Thirdhand smoke has been linked to several negative health problems, and a new study adds another health risk in the form of diabetes.
According to a research team from the University of California, thirdhand smoke triggers insulin resistance, which is known as one of the major precursors to Type 2 Diabetes. “In type 2 diabetes, glucose does not enter the cells and increased levels of insulin, resulting from an overburdened pancreas, do nothing to facilitate glucose entry into cells for producing energy,” said study lead author Manuela Martins-Green via a news article.
Thirdhand smoke is the result of cigarette smoke getting absorbed by surfaces such as clothes, home and indoor furniture, and even human hair. This is different from secondhand smoke, which is the exhaled cigarette smoke that people may directly inhale or get exposed to. The health hazards of thirdhand smoke stem from the fact that it contains chemicals that may be harmful to humans. “This includes toxins that become increasingly toxic with age and are re-emitted into the air or react with other chemicals in the environment to produce new pollutants… Some of these pollutants are carcinogenic,” Martins-Green said.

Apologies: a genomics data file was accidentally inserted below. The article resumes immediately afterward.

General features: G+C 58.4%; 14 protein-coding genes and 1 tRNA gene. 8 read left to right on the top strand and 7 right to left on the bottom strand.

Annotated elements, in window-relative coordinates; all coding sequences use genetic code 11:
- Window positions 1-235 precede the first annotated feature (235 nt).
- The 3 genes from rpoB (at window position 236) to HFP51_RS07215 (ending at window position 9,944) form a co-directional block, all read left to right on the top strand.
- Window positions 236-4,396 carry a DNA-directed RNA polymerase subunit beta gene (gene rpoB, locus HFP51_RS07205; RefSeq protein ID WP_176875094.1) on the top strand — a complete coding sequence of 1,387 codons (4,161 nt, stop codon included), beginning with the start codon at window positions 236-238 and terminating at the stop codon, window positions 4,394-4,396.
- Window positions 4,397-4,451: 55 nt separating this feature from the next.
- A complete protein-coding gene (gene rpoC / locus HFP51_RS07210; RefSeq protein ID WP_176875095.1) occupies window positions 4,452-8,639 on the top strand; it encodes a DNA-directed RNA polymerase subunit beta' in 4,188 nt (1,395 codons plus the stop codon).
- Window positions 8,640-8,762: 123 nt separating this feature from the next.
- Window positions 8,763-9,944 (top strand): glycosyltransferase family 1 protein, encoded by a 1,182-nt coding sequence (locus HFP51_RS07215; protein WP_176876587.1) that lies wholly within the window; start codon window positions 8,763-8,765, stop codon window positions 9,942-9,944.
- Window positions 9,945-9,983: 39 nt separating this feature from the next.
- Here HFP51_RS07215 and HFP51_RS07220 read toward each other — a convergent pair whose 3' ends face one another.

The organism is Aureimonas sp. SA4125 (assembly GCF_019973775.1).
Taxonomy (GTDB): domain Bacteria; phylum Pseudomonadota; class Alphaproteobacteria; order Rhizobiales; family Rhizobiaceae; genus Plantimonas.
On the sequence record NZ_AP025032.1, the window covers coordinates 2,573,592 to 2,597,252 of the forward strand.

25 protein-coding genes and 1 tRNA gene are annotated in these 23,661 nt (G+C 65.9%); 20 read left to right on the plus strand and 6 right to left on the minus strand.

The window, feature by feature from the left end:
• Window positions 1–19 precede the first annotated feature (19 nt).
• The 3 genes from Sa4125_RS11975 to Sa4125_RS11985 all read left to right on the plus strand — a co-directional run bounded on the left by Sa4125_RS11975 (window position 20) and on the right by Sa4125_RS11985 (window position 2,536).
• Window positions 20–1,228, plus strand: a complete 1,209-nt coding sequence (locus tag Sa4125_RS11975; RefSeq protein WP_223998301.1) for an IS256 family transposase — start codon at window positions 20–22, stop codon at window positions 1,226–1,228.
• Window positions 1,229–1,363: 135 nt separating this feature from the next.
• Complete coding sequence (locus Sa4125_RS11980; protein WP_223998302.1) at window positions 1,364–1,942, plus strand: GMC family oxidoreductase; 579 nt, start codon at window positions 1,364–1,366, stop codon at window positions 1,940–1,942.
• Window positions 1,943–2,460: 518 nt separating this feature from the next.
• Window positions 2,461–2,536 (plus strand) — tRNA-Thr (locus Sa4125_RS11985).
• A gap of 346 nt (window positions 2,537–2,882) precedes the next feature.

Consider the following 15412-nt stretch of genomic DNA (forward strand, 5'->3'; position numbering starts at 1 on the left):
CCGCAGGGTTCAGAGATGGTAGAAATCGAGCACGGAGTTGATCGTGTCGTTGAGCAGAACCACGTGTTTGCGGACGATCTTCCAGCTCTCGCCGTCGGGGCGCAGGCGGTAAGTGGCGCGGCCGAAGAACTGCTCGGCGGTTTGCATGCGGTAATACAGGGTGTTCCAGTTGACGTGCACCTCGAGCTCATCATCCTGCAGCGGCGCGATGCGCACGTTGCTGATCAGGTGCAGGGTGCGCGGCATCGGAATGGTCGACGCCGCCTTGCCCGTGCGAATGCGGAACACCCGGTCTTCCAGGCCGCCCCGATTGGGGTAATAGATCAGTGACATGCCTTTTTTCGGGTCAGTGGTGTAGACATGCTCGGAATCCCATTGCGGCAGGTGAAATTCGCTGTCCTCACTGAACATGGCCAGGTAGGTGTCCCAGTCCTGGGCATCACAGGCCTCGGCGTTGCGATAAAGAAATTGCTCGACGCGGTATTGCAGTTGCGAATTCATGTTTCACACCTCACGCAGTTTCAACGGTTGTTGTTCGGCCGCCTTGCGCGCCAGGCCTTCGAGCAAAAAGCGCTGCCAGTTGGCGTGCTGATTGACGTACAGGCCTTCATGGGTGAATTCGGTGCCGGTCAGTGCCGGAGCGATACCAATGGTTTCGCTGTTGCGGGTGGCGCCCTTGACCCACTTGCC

The team used lab mice to determine the effect of thirdhand smoke on insulin resistance and other health factors. One group of mice was housed in cages that were previously exposed to secondhand smoke, while the other group was placed in clean cages. The animals exposed to thirdhand smoke were given a high-fat diet to mimic an average human diet.
Results showed that the mice exposed to thirdhand smoke had a higher degree of insulin resistance and oxidative stress. “If confirmed in humans, our study could greatly impact how people view exposure to environmental tobacco toxins,” the study lead author expressed.
The team emphasized the importance of studying about thirdhand smoke. “Children and the elderly are especially vulnerable to THS and its impact on health. Because infants frequently crawl on carpets and touch objects exposed to exhaled smoke, they are at high risk for THS exposure. The elderly are at high risk simply because older organs are more susceptible to disease,” Martins-Green added.
The study was recently published in the journal PLOS ONE.